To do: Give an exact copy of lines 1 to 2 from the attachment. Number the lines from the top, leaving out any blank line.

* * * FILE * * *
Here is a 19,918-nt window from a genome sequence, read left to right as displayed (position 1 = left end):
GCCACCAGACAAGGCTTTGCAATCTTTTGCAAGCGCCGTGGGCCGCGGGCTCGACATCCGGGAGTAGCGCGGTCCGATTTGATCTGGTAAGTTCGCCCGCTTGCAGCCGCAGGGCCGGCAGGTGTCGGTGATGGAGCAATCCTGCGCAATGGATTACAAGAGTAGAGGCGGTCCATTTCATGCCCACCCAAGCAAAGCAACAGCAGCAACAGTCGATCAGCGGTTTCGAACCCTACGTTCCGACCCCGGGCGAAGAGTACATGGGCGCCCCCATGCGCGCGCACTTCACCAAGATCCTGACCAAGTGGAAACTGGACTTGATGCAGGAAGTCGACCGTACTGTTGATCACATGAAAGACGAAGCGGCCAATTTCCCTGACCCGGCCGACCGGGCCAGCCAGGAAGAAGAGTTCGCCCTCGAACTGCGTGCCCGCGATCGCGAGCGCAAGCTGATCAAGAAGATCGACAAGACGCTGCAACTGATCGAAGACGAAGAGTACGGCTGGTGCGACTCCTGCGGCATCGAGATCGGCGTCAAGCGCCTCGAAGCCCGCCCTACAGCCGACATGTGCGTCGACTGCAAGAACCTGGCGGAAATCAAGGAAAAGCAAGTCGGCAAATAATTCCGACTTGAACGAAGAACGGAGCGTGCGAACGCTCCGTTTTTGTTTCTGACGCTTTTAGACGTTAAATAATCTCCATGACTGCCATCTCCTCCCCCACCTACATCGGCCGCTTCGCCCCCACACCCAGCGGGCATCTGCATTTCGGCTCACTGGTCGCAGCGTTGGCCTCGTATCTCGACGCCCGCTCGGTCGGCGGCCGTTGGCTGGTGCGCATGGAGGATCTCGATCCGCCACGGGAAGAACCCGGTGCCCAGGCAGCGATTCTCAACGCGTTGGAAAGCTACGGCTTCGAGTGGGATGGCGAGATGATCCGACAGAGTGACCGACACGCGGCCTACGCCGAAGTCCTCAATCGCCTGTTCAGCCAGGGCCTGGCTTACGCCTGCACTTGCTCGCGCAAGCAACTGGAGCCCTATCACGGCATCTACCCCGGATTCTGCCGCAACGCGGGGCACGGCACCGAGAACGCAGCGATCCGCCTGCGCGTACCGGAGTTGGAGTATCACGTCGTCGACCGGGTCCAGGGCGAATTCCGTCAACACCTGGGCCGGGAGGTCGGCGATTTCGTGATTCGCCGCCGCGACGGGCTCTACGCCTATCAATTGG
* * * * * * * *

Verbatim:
Here is a 19,918-nt window from a genome sequence, read left to right as displayed (position 1 = left end):
GCCACCAGACAAGGCTTTGCAATCTTTTGCAAGCGCCGTGGGCCGCGGGCTCGACATCCGGGAGTAGCGCGGTCCGATTTGATCTGGTAAGTTCGCCCGCTTGCAGCCGCAGGGCCGGCAGGTGTCGGTGATGGAGCAATCCTGCGCAATGGATTACAAGAGTAGAGGCGGTCCATTTCATGCCCACCCAAGCAAAGCAACAGCAGCAACAGTCGATCAGCGGTTTCGAACCCTACGTTCCGACCCCGGGCGAAGAGTACATGGGCGCCCCCATGCGCGCGCACTTCACCAAGATCCTGACCAAGTGGAAACTGGACTTGATGCAGGAAGTCGACCGTACTGTTGATCACATGAAAGACGAAGCGGCCAATTTCCCTGACCCGGCCGACCGGGCCAGCCAGGAAGAAGAGTTCGCCCTCGAACTGCGTGCCCGCGATCGCGAGCGCAAGCTGATCAAGAAGATCGACAAGACGCTGCAACTGATCGAAGACGAAGAGTACGGCTGGTGCGACTCCTGCGGCATCGAGATCGGCGTCAAGCGCCTCGAAGCCCGCCCTACAGCCGACATGTGCGTCGACTGCAAGAACCTGGCGGAAATCAAGGAAAAGCAAGTCGGCAAATAATTCCGACTTGAACGAAGAACGGAGCGTGCGAACGCTCCGTTTTTGTTTCTGACGCTTTTAGACGTTAAATAATCTCCATGACTGCCATCTCCTCCCCCACCTACATCGGCCGCTTCGCCCCCACACCCAGCGGGCATCTGCATTTCGGCTCACTGGTCGCAGCGTTGGCCTCGTATCTCGACGCCCGCTCGGTCGGCGGCCGTTGGCTGGTGCGCATGGAGGATCTCGATCCGCCACGGGAAGAACCCGGTGCCCAGGCAGCGATTCTCAACGCGTTGGAAAGCTACGGCTTCGAGTGGGATGGCGAGATGATCCGACAGAGTGACCGACACGCGGCCTACGCCGAAGTCCTCAATCGCCTGTTCAGCCAGGGCCTGGCTTACGCCTGCACTTGCTCGCGCAAGCAACTGGAGCCCTATCACGGCATCTACCCCGGATTCTGCCGCAACGCGGGGCACGGCACCGAGAACGCAGCGATCCGCCTGCGCGTACCGGAGTTGGAGTATCACGTCGTCGACCGGGTCCAGGGCGAATTCCGTCAACACCTGGGCCGGGAGGTCGGCGATTTCGTGATTCGCCGCCGCGACGGGCTCTACGCCTATCAATTGG